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Rabobank forecasts $9kg/ms farmgate milk price for new season – tells farmers to prepare for a bumpy ride ahead

With global dairy production growth set to remain constrained and a ‘fog of uncertainty’ clouding the demand outlook, Rabobank has announced a farm gate milk price forecast of $9.00kg/MS for the 2022/23 dairy season.

In its recently-released New Zealand Dairy Seasonal Outlook report, Rabobank says seismic global events – including the war in Ukraine and ongoing Covid-19 lockdowns in China – continue to reverberate in dairy markets across the globe, providing a challenging backdrop for milk price forecasts covering the new dairy season.

Rabobank senior agricultural analyst Emma Higgins said the macro-economic influences on the dairy sector are now far more uncertain than was the case last season.

“Tepid global milk supply growth should ensure the majority of New Zealand’s dairy farmers enjoy a sixth consecutive profitable season in 2022/23,” she said.

“But with the demand outlook so hazy, and significant volatility anticipated in the pricing of both dairy commodities and key farm inputs, dairy farmers should prepare for a bumpy ride ahead.”


Rabobank senior agricultural analyst Emma Higgins

Rabobank senior agricultural analyst Emma Higgins

Supportive supply and uncertain demand

The report says milk production across the ‘Big 7’ dairy producers (Argentina, Brazil, Uruguay, EU, UK, New Zealand and Australia) is set to remain constrained across most of 2022, providing a supportive base for global dairy commodity pricing.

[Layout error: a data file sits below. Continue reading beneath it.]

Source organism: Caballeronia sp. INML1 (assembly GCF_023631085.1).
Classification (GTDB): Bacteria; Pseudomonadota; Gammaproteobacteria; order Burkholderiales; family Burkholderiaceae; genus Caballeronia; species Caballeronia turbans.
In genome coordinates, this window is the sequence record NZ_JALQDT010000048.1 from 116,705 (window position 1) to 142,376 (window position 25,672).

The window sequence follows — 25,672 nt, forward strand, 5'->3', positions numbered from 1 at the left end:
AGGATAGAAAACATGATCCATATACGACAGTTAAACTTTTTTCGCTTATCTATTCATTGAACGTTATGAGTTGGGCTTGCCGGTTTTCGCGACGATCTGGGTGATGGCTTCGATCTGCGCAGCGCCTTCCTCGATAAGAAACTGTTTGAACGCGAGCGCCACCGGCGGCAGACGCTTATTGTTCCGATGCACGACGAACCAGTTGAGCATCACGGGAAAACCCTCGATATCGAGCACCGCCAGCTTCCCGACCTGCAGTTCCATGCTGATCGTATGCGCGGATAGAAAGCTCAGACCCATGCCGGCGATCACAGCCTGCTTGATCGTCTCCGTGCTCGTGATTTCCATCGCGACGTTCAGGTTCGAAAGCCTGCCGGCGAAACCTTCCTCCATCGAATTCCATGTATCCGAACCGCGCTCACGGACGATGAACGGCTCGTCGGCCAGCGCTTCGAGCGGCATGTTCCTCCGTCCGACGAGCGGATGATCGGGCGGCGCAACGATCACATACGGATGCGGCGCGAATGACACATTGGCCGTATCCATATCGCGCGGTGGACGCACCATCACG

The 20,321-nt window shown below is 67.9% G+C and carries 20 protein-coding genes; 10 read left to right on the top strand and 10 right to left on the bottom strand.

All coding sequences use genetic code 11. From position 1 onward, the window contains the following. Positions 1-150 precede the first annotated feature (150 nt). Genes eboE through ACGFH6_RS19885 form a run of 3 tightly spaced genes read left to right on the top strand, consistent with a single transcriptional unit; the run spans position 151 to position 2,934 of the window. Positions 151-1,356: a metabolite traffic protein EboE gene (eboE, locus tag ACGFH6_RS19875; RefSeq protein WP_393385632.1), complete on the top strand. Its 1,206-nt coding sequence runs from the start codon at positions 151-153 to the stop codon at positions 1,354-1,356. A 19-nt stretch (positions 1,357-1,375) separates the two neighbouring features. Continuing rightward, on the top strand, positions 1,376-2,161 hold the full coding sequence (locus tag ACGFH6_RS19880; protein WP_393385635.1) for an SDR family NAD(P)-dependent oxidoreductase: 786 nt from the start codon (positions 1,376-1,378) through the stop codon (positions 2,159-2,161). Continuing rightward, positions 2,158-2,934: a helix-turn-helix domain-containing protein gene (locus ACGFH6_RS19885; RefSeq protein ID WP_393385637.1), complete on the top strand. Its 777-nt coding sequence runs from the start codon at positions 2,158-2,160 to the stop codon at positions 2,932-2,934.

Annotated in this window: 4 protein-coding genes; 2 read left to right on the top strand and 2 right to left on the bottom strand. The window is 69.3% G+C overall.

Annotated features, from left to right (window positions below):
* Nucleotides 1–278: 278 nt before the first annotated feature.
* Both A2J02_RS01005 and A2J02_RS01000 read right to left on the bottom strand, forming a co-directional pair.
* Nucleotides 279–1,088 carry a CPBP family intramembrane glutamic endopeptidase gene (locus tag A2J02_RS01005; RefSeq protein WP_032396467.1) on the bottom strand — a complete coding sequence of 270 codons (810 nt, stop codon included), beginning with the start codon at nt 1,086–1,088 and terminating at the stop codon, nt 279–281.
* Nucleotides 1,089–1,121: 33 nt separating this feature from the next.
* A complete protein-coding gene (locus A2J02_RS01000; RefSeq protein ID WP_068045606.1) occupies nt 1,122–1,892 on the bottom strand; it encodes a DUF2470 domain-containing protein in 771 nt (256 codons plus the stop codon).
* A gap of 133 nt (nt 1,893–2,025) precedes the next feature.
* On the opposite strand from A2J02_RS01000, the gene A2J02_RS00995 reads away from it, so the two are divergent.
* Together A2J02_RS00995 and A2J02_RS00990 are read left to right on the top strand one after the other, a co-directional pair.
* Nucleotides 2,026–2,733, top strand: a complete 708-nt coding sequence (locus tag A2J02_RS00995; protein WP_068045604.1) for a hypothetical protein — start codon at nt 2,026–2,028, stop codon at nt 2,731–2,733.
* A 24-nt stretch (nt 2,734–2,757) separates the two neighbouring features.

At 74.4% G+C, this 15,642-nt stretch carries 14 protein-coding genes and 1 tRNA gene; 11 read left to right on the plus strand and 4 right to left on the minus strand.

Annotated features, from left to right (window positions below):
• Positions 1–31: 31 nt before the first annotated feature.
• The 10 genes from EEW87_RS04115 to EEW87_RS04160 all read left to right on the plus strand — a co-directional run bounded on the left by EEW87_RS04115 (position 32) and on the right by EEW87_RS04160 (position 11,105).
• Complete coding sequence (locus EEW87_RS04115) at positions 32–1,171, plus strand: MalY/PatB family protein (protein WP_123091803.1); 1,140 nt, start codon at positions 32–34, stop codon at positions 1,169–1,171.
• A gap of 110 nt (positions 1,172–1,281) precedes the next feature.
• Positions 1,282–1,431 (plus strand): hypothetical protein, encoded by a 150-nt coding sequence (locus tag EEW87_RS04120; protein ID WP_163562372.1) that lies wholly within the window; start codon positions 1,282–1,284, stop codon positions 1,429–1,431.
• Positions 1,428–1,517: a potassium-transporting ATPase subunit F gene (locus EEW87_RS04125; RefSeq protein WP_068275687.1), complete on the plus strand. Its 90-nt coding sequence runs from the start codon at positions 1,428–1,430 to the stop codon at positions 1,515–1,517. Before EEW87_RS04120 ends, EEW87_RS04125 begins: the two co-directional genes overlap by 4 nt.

“Despite strong farmgate milk prices in most regions across the world, the major export countries will continue to grapple with rising costs of inputs, lack of labour, unfavourable weather, and variable feed quality and costs,” she said.

“We anticipate a continued decline in the first half of 2022 milk production in the ‘Big 7’ exporting regions before a mild recovery starting in the second half of 2022 and into the first half of 2023.”

Ms Higgins said anticipating global dairy demand was far less straightforward, with demand risk significantly more elevated than usual.

The report says the conflict in Ukraine is a key factor heightening this risk due its negative impacts on the global economy and the potential for adverse spin-off impacts on dairy demand.

“As a result of the war, many economic forecasters have recently slashed their global economic growth expectations, including the International Monetary Fund (IMF) who last month cut their forecast by 0.8 per cent to 3.6 per cent for 2022,” she said.

“The outlook for farm input cost pressure is also worsened by the ongoing geopolitical conflict with prices for both fertiliser and oil prices likely to remain high with supply certainty caught in the cross-fire of the war.”

The report says ongoing Chinese lockdowns are a further factor carrying significant downside implications for global dairy demand.

“At the current time, fully locked-down Chinese cities account for around 10 per cent of China’s 2021 GDP, with this rising to 35 per cent when also considering cities in partial lockdown,” Ms Higgins said in the report.

“And as the world’s largest importer of dairy products, these movement restrictions are creating far-reaching reverberations well outside of China with global supply chains, manufacturing bottlenecks, supply and demand imbalances and world economic growth all subject to the extent of the Chinese lockdowns.